U.S. auto sales in 2011 will be strong if January is any indication. U.S. automakers usually expect a slow January, but this year, year-over-year sales for the month were strong. The U.S. auto industry finished 2010 with strong sales and industry experts forecast a sustained upward trend in U.S. auto sales for 2011.
Back to normal in the U.S. auto industry
Nearly every U.S. automaker reported a significant sales increase in January, according to truecar.com, an auto industry sales and pricing website. There are many reasons why the U.S. auto industry is doing so well. These include all the new models, the higher consumer confidence, demand going up, the stable fuel prices and the low financing rates. New models include the Volt plug in hybrid from GM, the Chevy Cruze and the new Ford Explorer. Ford and General Motors rode those new models and a new public perception in manufacturing quality to the biggest sales increases among U.S. automakers.
Statistics of U.S. auto sales
It is also good for the industry that there were fewer fleet sales with discounts than in 2010. Households are starting to go back to dealer showrooms. A 22 percent increase in sales for year-over-year was recorded by General Motors. In January, a 9 percent increase in sales was recorded by Ford too. A 36 percent increase in individual buyers was shown by General Motors. Then, the largest year-over-year increase in 10 years for that category was shown by Ford with a 27 percent increase. A 23 percent increase in January was reported by Chrysler while a 15 percent increase was reported by Nissan. A 17 percent increase, which isn’t that great, was reported by Toyota because Toyota had to recall more than 10 million cars worldwide.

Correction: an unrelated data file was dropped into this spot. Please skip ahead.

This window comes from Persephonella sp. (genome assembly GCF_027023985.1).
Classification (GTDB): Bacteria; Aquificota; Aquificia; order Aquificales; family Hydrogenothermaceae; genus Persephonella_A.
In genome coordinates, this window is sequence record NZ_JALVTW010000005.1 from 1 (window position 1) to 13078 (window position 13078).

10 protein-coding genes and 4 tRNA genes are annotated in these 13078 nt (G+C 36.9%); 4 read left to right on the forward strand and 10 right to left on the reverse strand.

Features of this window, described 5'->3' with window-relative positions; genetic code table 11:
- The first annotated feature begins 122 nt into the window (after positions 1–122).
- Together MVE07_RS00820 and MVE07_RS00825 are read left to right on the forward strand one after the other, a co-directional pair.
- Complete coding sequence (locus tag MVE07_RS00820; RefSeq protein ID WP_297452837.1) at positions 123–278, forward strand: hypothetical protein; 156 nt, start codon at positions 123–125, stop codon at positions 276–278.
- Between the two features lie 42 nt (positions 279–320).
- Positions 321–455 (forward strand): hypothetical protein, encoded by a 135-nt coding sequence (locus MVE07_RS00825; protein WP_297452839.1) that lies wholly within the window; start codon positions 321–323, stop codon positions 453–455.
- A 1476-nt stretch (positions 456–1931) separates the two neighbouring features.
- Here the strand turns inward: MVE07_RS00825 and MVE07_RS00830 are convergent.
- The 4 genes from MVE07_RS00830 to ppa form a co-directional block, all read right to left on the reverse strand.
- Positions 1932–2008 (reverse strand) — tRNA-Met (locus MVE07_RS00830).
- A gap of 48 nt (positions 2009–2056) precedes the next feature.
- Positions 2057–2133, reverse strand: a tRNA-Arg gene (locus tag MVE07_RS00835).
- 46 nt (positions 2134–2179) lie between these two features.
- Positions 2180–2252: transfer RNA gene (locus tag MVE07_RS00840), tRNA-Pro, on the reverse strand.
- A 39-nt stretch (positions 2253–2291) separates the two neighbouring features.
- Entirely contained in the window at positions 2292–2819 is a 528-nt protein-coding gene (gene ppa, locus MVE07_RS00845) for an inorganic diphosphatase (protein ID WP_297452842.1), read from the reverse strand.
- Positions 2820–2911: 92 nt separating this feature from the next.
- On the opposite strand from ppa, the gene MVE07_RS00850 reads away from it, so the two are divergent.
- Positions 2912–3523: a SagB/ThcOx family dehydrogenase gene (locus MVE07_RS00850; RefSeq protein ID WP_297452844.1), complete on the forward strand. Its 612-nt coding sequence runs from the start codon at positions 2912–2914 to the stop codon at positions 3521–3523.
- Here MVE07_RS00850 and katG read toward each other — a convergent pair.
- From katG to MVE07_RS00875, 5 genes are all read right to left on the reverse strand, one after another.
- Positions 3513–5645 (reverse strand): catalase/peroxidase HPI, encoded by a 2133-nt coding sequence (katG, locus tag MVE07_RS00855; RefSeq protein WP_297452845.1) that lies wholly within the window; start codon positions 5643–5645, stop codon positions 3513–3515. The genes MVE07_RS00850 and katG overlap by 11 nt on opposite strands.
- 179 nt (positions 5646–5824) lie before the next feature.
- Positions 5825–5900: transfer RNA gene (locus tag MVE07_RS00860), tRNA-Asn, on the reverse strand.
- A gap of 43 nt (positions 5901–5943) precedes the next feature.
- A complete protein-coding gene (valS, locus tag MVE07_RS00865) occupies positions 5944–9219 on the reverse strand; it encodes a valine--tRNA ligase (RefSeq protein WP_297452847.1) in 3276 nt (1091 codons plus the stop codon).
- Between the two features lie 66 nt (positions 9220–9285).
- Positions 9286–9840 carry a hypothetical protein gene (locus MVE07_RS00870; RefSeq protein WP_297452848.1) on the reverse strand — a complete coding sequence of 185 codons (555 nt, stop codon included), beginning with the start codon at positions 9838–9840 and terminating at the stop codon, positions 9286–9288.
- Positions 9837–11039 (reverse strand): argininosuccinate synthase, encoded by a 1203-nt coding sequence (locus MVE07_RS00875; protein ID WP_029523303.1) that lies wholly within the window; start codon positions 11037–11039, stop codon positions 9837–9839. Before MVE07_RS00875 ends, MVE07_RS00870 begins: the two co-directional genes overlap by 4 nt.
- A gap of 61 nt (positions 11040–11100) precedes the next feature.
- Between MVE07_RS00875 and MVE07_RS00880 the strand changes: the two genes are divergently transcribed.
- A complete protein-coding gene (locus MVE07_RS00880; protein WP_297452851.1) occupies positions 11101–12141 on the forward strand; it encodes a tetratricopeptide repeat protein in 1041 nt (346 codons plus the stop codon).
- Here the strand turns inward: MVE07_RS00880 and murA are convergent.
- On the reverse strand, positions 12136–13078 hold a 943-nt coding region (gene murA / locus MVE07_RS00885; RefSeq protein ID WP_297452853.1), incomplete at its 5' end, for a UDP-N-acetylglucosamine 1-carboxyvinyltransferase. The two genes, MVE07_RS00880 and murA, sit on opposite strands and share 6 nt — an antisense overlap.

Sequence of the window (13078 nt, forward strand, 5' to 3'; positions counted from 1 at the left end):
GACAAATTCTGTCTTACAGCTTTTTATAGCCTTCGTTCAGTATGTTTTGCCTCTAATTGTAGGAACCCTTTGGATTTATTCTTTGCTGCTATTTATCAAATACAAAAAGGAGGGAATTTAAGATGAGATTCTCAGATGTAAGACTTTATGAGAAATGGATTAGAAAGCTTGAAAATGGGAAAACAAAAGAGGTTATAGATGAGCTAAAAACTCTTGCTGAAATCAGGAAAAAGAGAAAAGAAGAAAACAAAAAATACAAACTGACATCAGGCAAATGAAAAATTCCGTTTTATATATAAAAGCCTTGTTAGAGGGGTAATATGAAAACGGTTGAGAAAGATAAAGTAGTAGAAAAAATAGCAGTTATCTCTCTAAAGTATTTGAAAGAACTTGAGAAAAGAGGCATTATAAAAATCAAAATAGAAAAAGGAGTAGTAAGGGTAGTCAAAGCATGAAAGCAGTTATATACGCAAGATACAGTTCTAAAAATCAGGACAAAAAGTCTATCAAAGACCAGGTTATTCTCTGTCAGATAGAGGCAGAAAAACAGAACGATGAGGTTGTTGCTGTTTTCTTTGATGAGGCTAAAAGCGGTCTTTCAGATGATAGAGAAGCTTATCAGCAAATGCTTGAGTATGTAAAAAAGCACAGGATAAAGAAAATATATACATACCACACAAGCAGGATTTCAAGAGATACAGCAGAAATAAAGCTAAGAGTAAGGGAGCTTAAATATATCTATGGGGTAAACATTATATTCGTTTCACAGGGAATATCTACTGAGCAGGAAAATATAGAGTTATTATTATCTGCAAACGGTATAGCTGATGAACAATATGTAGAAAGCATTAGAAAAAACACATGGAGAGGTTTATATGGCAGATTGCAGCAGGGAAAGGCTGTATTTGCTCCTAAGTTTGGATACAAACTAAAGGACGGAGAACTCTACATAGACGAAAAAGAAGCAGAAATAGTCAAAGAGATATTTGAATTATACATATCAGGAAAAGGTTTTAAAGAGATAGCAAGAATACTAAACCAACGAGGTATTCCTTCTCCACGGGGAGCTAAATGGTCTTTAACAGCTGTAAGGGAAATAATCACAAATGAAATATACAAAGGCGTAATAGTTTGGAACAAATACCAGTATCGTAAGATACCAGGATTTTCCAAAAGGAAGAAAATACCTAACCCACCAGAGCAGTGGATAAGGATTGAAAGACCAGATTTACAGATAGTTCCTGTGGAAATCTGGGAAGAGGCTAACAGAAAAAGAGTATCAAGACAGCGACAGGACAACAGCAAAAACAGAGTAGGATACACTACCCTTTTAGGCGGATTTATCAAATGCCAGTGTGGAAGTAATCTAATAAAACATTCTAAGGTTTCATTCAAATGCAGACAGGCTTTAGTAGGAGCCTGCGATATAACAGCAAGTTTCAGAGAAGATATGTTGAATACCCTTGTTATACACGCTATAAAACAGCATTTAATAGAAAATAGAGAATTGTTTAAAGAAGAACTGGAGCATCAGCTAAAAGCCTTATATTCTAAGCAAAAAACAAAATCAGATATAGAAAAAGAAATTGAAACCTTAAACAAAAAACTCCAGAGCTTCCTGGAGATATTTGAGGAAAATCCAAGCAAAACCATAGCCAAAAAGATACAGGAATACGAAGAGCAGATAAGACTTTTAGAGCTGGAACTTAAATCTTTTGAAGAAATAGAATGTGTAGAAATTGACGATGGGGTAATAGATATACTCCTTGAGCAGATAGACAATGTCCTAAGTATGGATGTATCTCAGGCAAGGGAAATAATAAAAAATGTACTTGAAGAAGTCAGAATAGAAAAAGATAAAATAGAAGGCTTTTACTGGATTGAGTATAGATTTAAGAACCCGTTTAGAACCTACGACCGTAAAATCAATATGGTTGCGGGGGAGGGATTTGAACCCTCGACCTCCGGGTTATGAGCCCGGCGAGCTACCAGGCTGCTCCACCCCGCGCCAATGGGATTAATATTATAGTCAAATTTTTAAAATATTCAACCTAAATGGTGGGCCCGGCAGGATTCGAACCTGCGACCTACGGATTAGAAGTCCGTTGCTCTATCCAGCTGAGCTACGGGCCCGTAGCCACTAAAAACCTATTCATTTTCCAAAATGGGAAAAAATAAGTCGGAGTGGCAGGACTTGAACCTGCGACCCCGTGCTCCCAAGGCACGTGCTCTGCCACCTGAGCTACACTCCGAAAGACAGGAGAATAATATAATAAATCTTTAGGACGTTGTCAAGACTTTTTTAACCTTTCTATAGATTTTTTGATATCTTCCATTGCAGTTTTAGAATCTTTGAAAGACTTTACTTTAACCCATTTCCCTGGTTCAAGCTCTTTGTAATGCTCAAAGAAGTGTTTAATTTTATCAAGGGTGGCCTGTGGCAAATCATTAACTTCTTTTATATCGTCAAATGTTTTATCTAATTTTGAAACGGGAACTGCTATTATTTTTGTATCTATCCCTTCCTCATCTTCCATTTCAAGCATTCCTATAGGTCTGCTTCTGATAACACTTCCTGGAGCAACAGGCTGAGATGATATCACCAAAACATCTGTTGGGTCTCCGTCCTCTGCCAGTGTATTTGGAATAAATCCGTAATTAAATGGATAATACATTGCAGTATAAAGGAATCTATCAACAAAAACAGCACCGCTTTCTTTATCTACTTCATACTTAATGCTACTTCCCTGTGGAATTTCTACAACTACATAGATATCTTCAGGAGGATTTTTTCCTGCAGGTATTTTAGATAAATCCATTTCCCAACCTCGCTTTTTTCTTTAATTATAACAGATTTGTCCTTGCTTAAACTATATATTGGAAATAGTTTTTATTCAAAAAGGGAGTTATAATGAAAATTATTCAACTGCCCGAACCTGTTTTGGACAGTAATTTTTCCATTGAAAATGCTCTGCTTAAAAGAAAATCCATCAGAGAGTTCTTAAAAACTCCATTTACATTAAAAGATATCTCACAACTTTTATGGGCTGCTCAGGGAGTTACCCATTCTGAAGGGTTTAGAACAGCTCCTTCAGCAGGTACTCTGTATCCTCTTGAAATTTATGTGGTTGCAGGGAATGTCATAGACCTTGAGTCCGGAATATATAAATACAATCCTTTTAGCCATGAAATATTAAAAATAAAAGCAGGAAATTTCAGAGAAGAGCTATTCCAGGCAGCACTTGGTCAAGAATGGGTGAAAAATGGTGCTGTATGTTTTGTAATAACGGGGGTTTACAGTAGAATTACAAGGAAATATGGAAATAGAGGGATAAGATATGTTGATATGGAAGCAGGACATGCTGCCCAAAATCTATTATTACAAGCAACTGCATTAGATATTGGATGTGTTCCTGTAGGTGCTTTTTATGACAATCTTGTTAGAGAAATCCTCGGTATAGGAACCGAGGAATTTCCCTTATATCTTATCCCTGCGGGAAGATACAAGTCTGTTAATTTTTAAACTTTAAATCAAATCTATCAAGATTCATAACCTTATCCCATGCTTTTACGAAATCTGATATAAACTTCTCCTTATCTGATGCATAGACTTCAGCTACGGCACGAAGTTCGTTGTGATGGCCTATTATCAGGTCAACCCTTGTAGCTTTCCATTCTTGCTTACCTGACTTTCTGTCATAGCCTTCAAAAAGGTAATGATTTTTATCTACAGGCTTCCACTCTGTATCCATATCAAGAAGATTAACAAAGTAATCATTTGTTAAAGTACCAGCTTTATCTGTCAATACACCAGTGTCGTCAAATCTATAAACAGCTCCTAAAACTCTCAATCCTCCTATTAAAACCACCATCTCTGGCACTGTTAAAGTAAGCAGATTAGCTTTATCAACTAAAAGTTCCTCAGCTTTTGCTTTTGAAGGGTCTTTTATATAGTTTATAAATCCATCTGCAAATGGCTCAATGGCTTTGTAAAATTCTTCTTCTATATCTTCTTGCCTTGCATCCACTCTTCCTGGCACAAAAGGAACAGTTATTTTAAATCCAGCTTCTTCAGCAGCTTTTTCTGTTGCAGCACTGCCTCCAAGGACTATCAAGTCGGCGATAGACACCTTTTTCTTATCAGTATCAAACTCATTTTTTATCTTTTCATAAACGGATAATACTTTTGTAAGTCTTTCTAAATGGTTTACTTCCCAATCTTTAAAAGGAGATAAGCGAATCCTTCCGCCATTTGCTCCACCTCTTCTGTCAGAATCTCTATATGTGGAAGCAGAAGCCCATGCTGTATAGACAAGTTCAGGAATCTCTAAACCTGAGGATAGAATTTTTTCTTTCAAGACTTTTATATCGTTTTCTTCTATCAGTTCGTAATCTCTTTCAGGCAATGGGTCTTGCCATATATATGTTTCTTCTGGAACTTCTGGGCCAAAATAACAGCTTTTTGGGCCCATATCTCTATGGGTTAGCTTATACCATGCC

American auto sales going up
U.S. auto sales overall in January were about 17 percent higher than the first month of 2010. From January 2010, the amount sold went from 10.8 million to 12.5 million in December to a 12.6 million annualized rate. Across the U.S. auto industry, sales rose 11.1 percent in 2010 to 11.6 million vehicles. Automakers project U.S. sales of more than 13 million in 2011. Before the recession hit, U.S. auto sales hit 16.1 million in 2007.